Another thing I hate about myself of late. I keep making and breaking promises. There’s no way I can keep them all. One of us needs to be realistic. One of us needs to take this seriously and see it for what it is.
I relent, for her sake. I turn back to the view of the river and try to enjoy the way the sun’s rays melt into the golden chop of the gentle current. Just as I turn back, a big Bateaux Mouches passes under the bridge and comes into view below us. Voices from excited tourists on the top deck rise up to greet us. One of them catches my gaze and waves up at me. I return the wave and call out a quick, “Hello.”
Soon all heads on the open deck of the boat turn upwards and everyone waves. Annie’s smile blooms anew and she practically jumps for joy as she returns their greetings.
“See, Margo,” Annie says as the din of greetings dies down. The boat stops in the near distance to give the tourists a premium view of the upcoming light-show. I’m sure they paid a ridiculous premium for the vantage point. “Magic happens in this spot. It’s our spot, here. Our Paris.”
“I love you, Annie Willis. All of you. Completely.”
“What brought that on, sweetie?” Annie says. “Those are the first kind words you’ve said to me since we got off the plane. This is not like you.”
“Oh, please, Annie,” I say. I cringe because I know she’s right. But I don’t know how to calm down, take things in stride. “Just shut up and tell me you love me back. I’m war-torn and tired. I’m trying my best to navigate this landmine on your terms.”
“I’d give you the world if I could, Margo Wright,” Annie says. She winks and pulls a bottle of champagne from the grocery bag she’s been carrying since she arrived back at the flat and told me we were going for a walk down by the Seine. Before I have a chance to react, she hauls out two plastic wine glasses. “It was true when I fell in love with your dumb ass forty-three years ago, and it’s true today.”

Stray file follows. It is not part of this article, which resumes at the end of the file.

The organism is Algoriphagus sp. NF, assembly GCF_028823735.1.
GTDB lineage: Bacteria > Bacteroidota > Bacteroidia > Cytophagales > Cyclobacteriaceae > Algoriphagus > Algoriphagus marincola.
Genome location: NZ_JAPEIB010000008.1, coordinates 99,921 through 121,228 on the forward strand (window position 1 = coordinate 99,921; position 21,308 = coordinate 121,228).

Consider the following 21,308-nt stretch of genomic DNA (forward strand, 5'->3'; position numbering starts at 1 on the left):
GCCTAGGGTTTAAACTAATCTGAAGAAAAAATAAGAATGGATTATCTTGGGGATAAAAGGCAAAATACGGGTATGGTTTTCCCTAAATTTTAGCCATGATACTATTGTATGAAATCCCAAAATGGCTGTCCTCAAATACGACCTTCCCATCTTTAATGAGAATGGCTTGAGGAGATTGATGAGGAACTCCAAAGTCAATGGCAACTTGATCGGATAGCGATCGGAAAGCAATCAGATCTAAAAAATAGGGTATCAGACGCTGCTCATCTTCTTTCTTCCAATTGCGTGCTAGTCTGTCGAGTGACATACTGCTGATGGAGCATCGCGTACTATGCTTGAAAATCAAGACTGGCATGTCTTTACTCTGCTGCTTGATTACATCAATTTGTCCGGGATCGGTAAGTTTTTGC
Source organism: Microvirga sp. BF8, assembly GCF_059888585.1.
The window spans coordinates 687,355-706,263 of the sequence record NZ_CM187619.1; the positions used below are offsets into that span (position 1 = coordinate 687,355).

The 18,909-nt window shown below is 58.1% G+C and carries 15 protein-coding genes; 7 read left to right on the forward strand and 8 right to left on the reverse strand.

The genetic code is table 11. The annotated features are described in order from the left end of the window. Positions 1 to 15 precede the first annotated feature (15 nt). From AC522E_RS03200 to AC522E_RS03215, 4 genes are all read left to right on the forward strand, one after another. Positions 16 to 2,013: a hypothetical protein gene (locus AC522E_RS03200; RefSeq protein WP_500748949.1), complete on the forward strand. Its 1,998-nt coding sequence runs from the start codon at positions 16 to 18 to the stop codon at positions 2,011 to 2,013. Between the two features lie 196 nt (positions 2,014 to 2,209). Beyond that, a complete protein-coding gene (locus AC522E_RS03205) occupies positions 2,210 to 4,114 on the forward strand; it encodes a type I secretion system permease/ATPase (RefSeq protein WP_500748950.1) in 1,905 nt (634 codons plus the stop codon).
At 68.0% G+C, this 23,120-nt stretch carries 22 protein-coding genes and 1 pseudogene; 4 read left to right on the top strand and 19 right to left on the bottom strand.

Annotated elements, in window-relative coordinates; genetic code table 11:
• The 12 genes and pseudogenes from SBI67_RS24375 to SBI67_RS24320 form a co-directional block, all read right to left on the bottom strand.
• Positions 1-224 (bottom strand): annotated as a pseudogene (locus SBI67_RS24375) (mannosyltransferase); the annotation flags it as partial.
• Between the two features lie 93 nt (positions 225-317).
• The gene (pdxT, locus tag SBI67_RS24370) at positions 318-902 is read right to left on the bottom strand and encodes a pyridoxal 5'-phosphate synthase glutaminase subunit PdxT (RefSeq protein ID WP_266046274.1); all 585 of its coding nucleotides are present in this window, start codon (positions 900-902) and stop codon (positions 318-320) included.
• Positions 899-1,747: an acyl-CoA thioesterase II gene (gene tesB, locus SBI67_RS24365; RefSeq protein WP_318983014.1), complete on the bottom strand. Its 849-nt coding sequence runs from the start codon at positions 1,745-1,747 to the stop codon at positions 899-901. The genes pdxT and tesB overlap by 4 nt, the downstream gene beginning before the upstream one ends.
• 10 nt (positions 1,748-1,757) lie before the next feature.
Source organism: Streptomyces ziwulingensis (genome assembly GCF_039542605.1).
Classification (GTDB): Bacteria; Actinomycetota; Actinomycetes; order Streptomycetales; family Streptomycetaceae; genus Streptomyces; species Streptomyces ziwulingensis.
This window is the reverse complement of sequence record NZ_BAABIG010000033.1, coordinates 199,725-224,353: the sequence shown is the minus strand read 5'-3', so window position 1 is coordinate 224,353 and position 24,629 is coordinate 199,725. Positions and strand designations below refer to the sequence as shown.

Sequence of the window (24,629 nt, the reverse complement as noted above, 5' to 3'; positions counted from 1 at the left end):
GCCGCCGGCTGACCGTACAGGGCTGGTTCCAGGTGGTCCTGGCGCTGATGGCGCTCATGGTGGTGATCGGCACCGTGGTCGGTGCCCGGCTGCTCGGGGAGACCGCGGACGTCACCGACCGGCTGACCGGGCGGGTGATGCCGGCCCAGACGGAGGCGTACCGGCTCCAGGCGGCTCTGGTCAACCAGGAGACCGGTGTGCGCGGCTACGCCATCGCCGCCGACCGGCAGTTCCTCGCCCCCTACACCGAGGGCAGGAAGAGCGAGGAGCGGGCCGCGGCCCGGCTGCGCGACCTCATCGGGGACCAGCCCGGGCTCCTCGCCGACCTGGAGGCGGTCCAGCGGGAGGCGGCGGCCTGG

I take the glasses from her as she sets the bag against the railing of the bridge and makes to open the champagne.
“Why are you the one who always gets to be so full of surprises?” I say. “I swear.”
“Because I really do love you,” Annie says. This has become a constant reply to this type of question. She’s as predictable as she is full of surprises. It’s what I like most about her, what drew me to her. She was home, only different. Better. “And you, on the other hand, are only sticking around for a good time.”
She couldn’t possibly be any further from the truth. It was here in Paris that I knew I wanted to spend the rest of my life with this crazy woman. Back at that first Marche des Fiertés LGBT. Looking back at pictures, two things were obvious from that first trip we ever took together. One, the seventies would mock us from afar for the rest of our lives. Perms, flares and day-glo lipstick do not age well. And two, the way we looked at each other in those pictures. Fists raised to the sky in revolt and reverence, arms wrapped around one another as though we were afraid we would float away if we didn’t hold on. Those pictures scream love. Undeniably.